But instead I'm taking a minute here to share some of the home grown happenings in my kitchen for Celia's monthly kitchen tour.

This was a butter cake that I made last week. It wasn't made for any special reason but it was a special cake. After making half a kilo of cultured butter one evening, I decided to use some of it in a butter cake. I used the recipe from the Gourmet Farmer Deli Book, just swapping the flour and sugar for spelt and rapadura. I decorated it with a dusting of rapadura and cinnamon, and mint leaves and viola flowers from my garden.

Speaking of the garden, there has been a lot of produce coming out of it lately both for us and the animals. (The pigs just love fresh celery!).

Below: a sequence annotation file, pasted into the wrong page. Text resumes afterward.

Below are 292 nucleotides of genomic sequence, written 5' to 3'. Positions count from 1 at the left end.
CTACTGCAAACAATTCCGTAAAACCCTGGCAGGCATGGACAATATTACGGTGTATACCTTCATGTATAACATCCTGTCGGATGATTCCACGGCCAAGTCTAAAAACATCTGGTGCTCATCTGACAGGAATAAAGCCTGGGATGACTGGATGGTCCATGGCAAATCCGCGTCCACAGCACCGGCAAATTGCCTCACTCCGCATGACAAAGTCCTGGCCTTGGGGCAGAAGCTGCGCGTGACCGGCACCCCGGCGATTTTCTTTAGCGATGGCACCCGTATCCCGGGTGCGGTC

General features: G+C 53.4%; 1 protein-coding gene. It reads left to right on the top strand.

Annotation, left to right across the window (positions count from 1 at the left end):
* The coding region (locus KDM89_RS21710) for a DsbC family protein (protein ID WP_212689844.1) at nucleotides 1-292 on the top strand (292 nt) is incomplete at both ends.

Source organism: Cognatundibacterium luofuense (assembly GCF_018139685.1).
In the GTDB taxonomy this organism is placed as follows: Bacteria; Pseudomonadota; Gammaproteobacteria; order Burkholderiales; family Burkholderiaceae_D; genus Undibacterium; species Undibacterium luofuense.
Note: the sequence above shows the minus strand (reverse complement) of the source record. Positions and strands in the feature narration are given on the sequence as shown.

This basket was filled with frilly lettuce, parsley, squash, celery, silver beet (swiss chard) and the first of our kale. Tonight we'll be having more kale and a heap of snow peas with dinner.

Milk. Common enough, but magical stuff that we don't stop to admire nearly enough. I took a minute to feel proud of it one morning as I put nearly seven litres into the fridge.


What's happening in your kitchen this month?
I hope there are some good things happening for you right now.

Sarah xx


Wednesday, June 24, 2015

Hello Etsy

I've opened a little Etsy store. I've been contemplating opening one for sometime.
I've filled it with some of my favourite natural yarns. I've added mini prints that feature my photography. It's another place to purchase my Tea Mouse pattern and the kits. I plan on adding more prints, some greeting cards and some more knitting patterns.

I opened it on the weekend and I'd be thrilled if you'd pop by and let me know what you think!